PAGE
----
This post was written by Colin Free on April 10, 2018
It is unusual, outside of mid-to-late October, for two horror films to be released in the same week but that is what happened last Friday. Both have reviewed well and are good examples of their genre but both have flaws.
A Quiet Place is co-written and directed by actor John Krasinski who shows a lot of potential here. Set a few years in the future, Lee (Krasinski) and his family are one of the few sets of survivors after some mysterious creatures attacked the planet. Those creatures have super sensitive hearing but are blind, so to survive, the family live in near silence. The scenario is set-up really well. Boring and unnecessary exposition is eschewed in favour of intense and lean story telling.
Despite the use of jump scares and sudden loud moments on the score – tropes that I usually find annoying – Krasinski manages to ratchet-up the tension well. Fully committed performances from him and Emily Blunt (as his wife) also add a touch of quality.
However, there are too many plot-holes and illogical moments to make this a classic. Somehow, electricity is still being generated despite most of the population being wiped out. But people choose to live by lantern light for seemingly no reason other than to increase the chance of making noise, for the sake of plot, when a lantern is knocked over.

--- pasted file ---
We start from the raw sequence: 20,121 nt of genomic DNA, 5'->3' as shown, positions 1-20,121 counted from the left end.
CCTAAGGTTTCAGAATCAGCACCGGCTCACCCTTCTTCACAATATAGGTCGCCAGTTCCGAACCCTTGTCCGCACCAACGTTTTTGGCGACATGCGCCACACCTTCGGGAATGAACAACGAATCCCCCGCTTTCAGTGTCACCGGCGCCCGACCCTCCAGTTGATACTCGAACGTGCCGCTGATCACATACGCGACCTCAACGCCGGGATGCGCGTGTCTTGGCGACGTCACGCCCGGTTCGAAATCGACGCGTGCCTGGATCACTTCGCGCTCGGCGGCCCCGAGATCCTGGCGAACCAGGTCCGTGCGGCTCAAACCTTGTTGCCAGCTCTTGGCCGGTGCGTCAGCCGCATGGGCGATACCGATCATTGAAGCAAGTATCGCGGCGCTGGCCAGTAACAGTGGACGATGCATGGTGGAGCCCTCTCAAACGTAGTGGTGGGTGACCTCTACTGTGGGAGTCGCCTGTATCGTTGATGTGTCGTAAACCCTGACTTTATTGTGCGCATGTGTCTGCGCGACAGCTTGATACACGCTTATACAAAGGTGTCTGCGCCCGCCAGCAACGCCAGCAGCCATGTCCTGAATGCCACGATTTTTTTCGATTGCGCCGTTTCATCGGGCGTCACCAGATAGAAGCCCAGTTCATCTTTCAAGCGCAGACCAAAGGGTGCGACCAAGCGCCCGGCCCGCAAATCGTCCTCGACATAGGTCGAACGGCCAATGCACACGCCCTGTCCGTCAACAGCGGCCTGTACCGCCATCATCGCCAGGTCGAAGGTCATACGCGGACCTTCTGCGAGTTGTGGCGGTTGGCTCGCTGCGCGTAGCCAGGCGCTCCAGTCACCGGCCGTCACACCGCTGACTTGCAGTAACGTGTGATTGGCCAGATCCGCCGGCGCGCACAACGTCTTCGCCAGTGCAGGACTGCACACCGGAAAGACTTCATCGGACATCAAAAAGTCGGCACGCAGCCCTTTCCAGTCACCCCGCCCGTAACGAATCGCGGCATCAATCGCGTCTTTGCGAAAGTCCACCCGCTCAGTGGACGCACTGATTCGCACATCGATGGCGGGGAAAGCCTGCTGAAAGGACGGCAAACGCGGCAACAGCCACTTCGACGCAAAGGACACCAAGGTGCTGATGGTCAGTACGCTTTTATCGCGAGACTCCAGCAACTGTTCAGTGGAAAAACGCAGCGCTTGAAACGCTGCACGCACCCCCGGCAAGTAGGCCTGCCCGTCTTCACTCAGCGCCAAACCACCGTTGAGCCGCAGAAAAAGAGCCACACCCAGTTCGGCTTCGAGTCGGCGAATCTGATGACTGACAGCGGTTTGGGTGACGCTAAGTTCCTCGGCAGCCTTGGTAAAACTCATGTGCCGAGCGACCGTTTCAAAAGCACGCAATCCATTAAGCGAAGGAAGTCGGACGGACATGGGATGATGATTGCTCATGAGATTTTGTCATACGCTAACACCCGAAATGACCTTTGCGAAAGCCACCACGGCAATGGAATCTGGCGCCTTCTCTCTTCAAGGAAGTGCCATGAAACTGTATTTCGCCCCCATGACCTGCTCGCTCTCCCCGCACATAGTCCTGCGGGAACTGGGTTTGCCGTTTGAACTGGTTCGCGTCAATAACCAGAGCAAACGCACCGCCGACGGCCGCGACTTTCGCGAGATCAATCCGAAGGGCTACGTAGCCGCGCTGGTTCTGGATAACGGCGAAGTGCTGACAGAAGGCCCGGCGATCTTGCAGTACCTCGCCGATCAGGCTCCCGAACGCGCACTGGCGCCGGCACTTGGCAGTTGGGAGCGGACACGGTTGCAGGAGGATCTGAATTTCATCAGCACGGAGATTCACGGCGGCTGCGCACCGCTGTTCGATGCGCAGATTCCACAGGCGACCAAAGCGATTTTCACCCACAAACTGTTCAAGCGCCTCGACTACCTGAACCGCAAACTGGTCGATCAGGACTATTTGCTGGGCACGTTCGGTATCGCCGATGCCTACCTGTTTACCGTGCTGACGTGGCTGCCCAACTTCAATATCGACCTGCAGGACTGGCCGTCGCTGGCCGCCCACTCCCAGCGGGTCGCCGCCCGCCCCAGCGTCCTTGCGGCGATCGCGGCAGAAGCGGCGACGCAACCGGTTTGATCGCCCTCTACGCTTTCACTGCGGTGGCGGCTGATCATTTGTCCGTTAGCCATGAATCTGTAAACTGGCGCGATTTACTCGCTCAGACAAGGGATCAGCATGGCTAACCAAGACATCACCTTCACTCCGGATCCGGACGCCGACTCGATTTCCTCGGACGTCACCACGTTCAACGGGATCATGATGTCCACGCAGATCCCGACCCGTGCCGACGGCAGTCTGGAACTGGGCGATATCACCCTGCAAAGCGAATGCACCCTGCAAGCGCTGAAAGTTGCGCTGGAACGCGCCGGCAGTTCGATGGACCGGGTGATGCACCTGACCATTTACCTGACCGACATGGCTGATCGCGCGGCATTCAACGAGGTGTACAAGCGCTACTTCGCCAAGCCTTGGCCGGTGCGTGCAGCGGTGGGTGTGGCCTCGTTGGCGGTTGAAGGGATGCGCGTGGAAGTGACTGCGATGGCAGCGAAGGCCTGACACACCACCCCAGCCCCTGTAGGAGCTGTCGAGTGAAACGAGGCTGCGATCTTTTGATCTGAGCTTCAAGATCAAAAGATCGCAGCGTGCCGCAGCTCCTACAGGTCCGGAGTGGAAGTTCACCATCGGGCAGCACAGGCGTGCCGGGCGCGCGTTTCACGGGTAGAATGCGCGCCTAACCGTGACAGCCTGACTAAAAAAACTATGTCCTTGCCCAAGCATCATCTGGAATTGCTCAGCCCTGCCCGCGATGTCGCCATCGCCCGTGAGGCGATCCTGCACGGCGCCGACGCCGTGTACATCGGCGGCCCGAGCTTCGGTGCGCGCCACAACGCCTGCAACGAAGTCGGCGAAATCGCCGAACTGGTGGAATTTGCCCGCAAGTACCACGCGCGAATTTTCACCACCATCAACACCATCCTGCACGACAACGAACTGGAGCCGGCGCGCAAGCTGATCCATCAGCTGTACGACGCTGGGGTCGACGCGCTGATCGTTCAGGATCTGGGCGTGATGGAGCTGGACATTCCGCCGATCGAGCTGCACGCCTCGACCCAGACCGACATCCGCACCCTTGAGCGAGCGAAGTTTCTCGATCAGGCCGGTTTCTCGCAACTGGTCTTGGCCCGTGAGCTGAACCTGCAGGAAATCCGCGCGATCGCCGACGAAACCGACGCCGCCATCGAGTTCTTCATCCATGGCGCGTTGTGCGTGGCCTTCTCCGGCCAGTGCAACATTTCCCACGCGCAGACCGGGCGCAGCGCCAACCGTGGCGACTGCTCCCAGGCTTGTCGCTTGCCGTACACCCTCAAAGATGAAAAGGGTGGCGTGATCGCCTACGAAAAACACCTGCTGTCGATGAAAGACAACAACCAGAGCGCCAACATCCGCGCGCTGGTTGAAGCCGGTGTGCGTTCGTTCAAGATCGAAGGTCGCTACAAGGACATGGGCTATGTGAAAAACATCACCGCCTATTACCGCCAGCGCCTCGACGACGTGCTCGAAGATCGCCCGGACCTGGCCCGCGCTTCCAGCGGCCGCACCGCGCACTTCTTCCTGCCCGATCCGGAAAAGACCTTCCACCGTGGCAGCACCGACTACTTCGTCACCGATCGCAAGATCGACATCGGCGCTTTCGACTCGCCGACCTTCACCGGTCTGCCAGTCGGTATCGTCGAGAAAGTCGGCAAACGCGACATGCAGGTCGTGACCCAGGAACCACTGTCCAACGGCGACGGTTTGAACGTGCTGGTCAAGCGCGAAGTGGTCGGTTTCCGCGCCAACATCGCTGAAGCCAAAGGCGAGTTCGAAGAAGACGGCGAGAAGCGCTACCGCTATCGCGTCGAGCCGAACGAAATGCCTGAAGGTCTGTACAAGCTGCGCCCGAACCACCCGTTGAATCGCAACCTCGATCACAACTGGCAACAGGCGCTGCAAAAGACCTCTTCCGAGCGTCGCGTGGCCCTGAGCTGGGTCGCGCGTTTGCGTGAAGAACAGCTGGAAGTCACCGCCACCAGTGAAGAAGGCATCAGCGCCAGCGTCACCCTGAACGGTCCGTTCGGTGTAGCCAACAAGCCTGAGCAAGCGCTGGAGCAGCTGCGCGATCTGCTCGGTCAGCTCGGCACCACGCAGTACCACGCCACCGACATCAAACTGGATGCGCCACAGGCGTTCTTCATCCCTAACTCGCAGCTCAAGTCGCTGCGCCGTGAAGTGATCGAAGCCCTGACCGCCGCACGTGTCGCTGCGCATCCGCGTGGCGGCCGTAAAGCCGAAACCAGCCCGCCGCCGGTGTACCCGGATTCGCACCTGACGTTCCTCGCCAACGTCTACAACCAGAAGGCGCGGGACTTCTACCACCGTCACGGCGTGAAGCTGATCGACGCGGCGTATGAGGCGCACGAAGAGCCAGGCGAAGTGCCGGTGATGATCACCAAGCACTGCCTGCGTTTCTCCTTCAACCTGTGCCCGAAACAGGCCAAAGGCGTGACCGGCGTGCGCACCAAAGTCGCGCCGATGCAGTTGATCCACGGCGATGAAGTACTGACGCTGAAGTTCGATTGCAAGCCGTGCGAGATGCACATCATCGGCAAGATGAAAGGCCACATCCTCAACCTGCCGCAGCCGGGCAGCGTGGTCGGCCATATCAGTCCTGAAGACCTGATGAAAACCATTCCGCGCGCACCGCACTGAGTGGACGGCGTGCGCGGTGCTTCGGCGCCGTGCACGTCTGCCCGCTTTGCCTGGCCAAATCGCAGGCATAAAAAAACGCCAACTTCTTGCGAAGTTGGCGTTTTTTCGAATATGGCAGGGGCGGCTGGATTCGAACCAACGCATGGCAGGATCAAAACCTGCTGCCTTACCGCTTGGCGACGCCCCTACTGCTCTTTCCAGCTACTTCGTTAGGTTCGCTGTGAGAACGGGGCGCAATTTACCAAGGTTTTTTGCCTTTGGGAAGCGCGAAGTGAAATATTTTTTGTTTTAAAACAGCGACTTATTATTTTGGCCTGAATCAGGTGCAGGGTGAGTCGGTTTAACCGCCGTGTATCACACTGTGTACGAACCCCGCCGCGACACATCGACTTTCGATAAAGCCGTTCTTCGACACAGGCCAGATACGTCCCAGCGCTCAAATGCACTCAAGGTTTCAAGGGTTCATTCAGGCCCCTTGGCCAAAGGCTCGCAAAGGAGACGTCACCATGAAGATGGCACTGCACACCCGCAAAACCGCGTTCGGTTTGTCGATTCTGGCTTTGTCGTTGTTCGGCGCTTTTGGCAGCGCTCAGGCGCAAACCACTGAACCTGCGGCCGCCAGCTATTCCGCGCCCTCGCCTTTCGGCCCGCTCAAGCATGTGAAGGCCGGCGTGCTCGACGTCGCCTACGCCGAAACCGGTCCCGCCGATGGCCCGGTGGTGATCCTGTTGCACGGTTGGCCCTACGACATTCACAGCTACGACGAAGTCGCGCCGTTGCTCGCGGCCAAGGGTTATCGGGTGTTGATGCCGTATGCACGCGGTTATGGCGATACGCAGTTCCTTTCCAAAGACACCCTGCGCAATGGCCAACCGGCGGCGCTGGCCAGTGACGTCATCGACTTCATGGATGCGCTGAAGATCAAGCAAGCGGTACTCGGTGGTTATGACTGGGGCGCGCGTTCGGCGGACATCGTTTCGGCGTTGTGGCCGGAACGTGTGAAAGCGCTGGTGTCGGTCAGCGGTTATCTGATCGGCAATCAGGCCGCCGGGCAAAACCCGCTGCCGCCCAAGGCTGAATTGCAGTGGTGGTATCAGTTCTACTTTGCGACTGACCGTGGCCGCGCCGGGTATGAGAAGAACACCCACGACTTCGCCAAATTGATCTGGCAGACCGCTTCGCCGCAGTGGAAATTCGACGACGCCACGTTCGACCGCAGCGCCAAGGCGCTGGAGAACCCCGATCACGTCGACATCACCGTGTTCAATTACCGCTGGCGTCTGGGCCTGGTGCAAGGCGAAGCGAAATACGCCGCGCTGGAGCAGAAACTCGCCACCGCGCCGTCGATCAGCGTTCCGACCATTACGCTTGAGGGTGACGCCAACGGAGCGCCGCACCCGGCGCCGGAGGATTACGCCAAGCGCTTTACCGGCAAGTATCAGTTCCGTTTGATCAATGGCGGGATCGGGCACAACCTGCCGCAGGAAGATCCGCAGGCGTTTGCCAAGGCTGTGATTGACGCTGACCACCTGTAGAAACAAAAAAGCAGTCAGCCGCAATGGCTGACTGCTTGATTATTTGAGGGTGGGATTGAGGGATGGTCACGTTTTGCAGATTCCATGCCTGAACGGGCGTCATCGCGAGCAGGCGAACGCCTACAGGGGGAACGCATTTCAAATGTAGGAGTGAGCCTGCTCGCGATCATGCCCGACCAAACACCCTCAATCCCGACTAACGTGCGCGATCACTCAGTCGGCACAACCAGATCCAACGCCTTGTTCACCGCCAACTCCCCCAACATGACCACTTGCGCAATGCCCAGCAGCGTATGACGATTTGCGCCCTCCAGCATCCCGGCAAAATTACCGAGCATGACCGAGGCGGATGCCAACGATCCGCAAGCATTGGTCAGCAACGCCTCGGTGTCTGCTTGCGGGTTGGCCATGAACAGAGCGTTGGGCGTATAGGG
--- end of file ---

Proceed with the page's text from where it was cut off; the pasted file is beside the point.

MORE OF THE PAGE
The exact way the beasts are attracted by the noise changes during the film, and why anyone would think it is a good idea to bring a baby – who turns out to be conveniently quiet most of the time – into the situation is mystifying: and the solution for stopping the creatures from hearing it poses more questions than answers.
Although I have criticised this film quite a lot, the problems I had with it took me out of it a little, but did not stop me enjoying it.
Rating: 7 out of 10
Ghost Stories in many ways feels like a throwback to the early 70s, when British portmanteau horror films – especially from the underrated Amicus studios – were commonplace. Professor Phillip Goodman (Andy Nyman) has built a career on debunking mystics and supernatural happenings. He is challenged to investigate three ghostly stories that a colleague insists are real. Those three happenings make up the three separate stories at the heart of the film.
As with almost all movies of this type, it works up to a point, with one of the stories invariably being weaker than the others. In this case the third, involving Martin Freeman and the story of the demise of his wife and child, lacks the originality of the previous two, despite a fine performance from Freeman.
The first, involving Paul Whitehouse’s spooked security guard is the best, while the second is boosted by a wigged-out performance by Alex Lawther and some interesting visuals. The film also falters at first when it starts to tie all three stories together at the end but a clever final scene saves the day.
Rating: 7.5 out of 10